The Obama administration announcement that it intends to lift the ban on offshore exploration and drilling came as a big surprise, albeit a welcome one.
In an early March editorial The Washington Times noted that, “Within a month of taking office in 2009, Mr. Salazar (Secretary of the Interior) froze drilling leases already approved by the outgoing George W. Bush administration. Then he imposed a six-month public comment period to precede his decision on whether to allow new drilling. When the comment period ended in September, Interior suppressed the results.”
“The comments, totaling 530,000, favored drilling by a margin of 2 to 1. Even now,” said the editorial, “six months after the public comment period, Interior—apparently displeased with the results—still has not published the public reaction.”
And, of course, Obama campaigned on restricting access to our own oil. Why don’t we find it unusual any more than absolutely nothing the man ever said in the past is not subject to revision and, therefore, untrustworthy?
For an administration that is often disdainful of public opinion, this reversal on offshore drilling is quite stunning and, of course, raises the question why. I do not even pretend to know. One can speculate that the huge new reserves of oil being found around the world makes it difficult to explain a refusal to drill for any of our own oil.
Others explain it as a political decision designed to encourage those members of Congress who do not want to vote for the Cap-and-Trade Act that is festering in some dark corner of the Senate. It is suggested that either the act gets passed before the November midterm elections or it will never be enacted. There are also fears being expressed that the Environmental Protection Agency will assert regulatory powers to limit carbon dioxide emissions without waiting for Congress to act.
Suffice it to say that Cap-and-Trade would be one more nail in the nation’s fiscal coffin. It is so awful an entire commentary will be needed to reveal its hideous details.
Since the days of Jimmy Carter, successive administrations have failed to address the vital necessity of opening our own vast reserves of oil despite the nation’s increasing dependence on imports. Bush did not act until the very end of his second term.
The current administration is lying, as usual, about the estimated amount of oil domestically and offshore. However, a U.S. Geological Survey and the Minerals Management Service set the figure to be 167 billion barrels of oil, not the 21 billion currently being cited. The estimated amount is the equivalent of replacing America’s current imports from OPEC countries for more than 75 years!
In December of 2009, Rasmussen Reports released a poll that found that nearly seventy percent of Americans supported responsible offshore energy exploration and production. That’s the kind of majority that is hard to ignore.
In September 2009, President Obama went on record in a speech at the United Nations saying, “I will work with my colleagues at the G20 to phase out fossil fuel subsidies so we can better address our climate challenge.”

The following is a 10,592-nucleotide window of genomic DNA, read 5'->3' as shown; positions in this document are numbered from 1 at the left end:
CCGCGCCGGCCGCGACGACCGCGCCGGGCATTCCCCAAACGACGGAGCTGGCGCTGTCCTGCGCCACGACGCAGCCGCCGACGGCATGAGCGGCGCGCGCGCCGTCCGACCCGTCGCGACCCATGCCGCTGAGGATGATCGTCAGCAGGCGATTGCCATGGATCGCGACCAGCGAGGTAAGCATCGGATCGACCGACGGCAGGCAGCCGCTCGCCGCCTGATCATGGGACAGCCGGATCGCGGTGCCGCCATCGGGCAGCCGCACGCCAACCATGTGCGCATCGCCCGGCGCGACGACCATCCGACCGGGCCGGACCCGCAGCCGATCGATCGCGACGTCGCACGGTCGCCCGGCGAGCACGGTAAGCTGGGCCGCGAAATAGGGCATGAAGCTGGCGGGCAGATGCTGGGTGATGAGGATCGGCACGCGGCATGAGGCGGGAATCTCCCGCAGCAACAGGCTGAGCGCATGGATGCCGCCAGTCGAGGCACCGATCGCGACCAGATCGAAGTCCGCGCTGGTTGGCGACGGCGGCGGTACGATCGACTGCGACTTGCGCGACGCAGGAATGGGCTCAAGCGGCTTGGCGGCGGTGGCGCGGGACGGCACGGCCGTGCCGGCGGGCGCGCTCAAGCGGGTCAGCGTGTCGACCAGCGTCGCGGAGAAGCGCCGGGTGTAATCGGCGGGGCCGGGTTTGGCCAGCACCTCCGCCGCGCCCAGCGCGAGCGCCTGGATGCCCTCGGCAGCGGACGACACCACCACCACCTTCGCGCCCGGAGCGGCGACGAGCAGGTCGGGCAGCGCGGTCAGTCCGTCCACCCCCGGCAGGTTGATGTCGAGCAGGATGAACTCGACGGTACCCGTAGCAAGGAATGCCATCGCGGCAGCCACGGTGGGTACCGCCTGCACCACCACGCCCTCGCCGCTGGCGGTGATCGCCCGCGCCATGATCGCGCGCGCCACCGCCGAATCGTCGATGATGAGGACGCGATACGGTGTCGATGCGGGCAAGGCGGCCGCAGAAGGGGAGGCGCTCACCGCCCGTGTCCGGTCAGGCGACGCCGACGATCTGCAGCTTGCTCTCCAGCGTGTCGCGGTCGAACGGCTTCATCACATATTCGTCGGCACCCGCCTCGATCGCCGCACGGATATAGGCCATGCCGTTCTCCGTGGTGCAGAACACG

That “climate challenge” disappeared in November 2009 when a leak of emails between scientists for the United Nations Intergovernmental Panel on Climate Change revealed they had been cooking the data on “global warming” for years, deliberately misleading the public and fellow scientists. They also worked to suppress the publication in science journals of any research that threatened their scam.
So, maybe, as the nation hurtles like an asteroid toward higher unemployment, insolvency and default, somebody in the White House noticed that America’s oil and gas industry represents nearly seven percent of the U.S. economy and accounts for more than nine million permanent, good-paying jobs.
While we’re discussing the subject, it’s long past time to stop calling oil and natural gas “fossil fuels” as if they are the result of dead dinosaurs. Geologists are increasingly of the opinion that the Earth naturally and continually creates oil and gas.
The author, Dr. Jerome Corsi, has written that “Abiotic oil theory postulates that oil is formed on a constant basis deep within the mantle of the Earth, requiring no deterioration of biological materials to produce oil.”
In short, there is no such thing as “peak oil”, yet another Green lie intended to make people think we are running out of the stuff, Dr. Corsi points out that in 2008 The Wall Street Journal reported “sixteen discoveries of large oil reserves were found in the Gulf of Mexico, largely due to advances in deep-water drilling technology.”
These days reports of such discoveries around the world are routine. In 2007 Brazil announced one such offshore oil field estimated to contain eight billion barrels of oil, enough to expand its 14.4 billion barrels by nearly half.
Meanwhile, the United States has been doing little to tap its own. The number of rigs actively exploring for oil and gas in the U.S. rose by 34 to 1,282 in January 2010. Good news, but the rig count had peaked in 1981 when it was an impressive 4,530. By 1999, the industry posted a record low of 488!
It will be years before any of the newly permitted exploration and production in East and West Coast areas translates into gas in your auto, as heating oil, or any of the countless other uses of oil. But it’s a start.
The Moral Liberal Featured Writer, Alan Caruba, writes a daily post at http://factsnotfantasy.blogspot.com. An author, business and science writer, he is the founder of The National Anxiety Center.
© Alan Caruba, 2010